Is your argument that a safety net (a/k/a wealth redistribution) would help the economy because it's better for people to spend money on basics than on luxuries? And that we should make rich people give money to poor people so the money will be spent on goods instead of invested overseas?

I can't imagine anything I've written that would suggest that's what I thought. This seemed pretty plain to me:

If some of his money (and the caveat is very important here - that he would not have spent or invested) is given to someone who then spends it, it is arguable that the economy might be helped more than if he were allowed to dispose of it himself.

Of course there are also moral considerations. Personally, they are more compelling to me than the "do it for the economy/do it to reduce income inequality" mantras. And I think they stand alone - it is grossly immoral to force one man or woman to fork over the fruit of their labor to support another.

Posted by: Cass at November 6, 2013 06:26 PM

All money is "spent" or "invested" but not necessarily wisely. Interference in the market displaces efficient uses into inefficient uses.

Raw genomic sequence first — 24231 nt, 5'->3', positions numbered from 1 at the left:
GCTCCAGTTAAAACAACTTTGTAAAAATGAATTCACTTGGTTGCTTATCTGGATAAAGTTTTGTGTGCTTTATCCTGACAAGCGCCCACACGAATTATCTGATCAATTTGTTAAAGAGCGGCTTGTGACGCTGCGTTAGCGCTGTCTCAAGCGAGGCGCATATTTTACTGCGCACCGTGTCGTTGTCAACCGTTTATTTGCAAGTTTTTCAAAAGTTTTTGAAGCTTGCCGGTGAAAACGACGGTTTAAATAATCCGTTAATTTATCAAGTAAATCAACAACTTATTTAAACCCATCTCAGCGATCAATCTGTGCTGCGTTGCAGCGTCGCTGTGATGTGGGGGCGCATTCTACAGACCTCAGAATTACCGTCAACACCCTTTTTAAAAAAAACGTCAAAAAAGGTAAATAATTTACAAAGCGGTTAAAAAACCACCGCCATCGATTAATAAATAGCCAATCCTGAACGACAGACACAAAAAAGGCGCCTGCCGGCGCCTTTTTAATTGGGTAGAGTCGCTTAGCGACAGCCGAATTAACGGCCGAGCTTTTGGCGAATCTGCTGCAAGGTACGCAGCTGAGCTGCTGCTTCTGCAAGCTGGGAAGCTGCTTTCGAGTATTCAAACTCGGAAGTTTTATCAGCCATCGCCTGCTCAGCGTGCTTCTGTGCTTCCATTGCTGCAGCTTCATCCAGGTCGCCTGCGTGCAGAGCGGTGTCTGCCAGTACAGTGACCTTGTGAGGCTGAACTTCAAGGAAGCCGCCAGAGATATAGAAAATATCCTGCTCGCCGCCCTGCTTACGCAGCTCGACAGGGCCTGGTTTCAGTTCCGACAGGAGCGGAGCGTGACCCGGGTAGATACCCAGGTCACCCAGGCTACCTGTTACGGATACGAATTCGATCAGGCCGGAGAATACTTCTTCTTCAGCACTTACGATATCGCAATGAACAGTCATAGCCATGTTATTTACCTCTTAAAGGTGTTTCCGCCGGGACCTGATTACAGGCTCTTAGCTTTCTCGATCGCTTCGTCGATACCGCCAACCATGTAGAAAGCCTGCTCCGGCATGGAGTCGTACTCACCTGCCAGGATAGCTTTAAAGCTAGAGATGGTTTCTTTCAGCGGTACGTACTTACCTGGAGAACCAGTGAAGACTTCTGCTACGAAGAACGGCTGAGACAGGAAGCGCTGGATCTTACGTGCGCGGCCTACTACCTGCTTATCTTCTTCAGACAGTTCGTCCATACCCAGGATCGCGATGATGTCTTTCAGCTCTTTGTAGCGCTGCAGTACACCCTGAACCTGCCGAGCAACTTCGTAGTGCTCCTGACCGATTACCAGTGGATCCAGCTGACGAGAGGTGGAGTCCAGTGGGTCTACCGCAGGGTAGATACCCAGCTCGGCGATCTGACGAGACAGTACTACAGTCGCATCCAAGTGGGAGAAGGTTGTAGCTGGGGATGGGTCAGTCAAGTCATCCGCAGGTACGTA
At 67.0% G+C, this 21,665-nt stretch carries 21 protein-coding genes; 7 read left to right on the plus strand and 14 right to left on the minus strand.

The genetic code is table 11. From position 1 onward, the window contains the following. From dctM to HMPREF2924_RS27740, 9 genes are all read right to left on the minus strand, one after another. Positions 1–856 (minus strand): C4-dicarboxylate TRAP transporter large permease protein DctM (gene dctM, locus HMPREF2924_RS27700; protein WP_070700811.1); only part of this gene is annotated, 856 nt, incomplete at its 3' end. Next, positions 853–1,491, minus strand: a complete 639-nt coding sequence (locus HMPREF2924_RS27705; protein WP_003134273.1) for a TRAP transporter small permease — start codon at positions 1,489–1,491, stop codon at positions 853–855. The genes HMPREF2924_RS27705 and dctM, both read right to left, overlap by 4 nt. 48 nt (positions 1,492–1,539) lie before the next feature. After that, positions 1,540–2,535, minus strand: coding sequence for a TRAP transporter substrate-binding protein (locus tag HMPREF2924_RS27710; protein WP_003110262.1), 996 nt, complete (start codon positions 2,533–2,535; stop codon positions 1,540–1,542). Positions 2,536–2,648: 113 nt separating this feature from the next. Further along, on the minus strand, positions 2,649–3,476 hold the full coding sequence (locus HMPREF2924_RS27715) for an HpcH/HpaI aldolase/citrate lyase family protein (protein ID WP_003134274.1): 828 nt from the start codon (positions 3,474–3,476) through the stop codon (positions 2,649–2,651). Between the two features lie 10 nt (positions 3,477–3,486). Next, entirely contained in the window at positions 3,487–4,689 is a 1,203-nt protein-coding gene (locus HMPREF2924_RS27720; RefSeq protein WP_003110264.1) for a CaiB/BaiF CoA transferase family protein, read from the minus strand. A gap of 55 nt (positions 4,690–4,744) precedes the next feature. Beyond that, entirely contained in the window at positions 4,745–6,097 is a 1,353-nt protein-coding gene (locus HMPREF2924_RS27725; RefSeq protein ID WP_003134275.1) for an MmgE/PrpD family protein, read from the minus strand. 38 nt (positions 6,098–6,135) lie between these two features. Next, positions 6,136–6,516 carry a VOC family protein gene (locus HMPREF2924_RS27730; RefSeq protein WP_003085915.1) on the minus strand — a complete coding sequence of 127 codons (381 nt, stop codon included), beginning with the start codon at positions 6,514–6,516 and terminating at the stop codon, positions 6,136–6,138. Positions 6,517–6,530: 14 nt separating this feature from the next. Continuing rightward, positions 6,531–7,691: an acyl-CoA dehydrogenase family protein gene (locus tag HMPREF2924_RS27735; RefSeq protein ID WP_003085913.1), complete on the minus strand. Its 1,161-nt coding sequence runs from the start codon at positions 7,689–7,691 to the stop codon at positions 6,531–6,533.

That was my point exactly. Is this not also true of our economy, which is not a truly free market?

The only difference between my position and yours is that I am willing to entertain the possibility (not saying that this is what I believe to be the case) that interference in the market could direct uses in both directions. And even if interference directed money from less efficient uses to more efficient uses, that still wouldn't justify it on moral grounds.

Posted by: Devil's Advocate, biting Yu-Ain on the butt :) at November 6, 2013 06:30 PM

Here's an example of inefficient use of redistributed wealth. Welfare recipient spends govt. check on drugs rather than food.

Posted by: Devil's Advocate, biting Yu-Ain on the butt :) at November 6, 2013 06:31 PM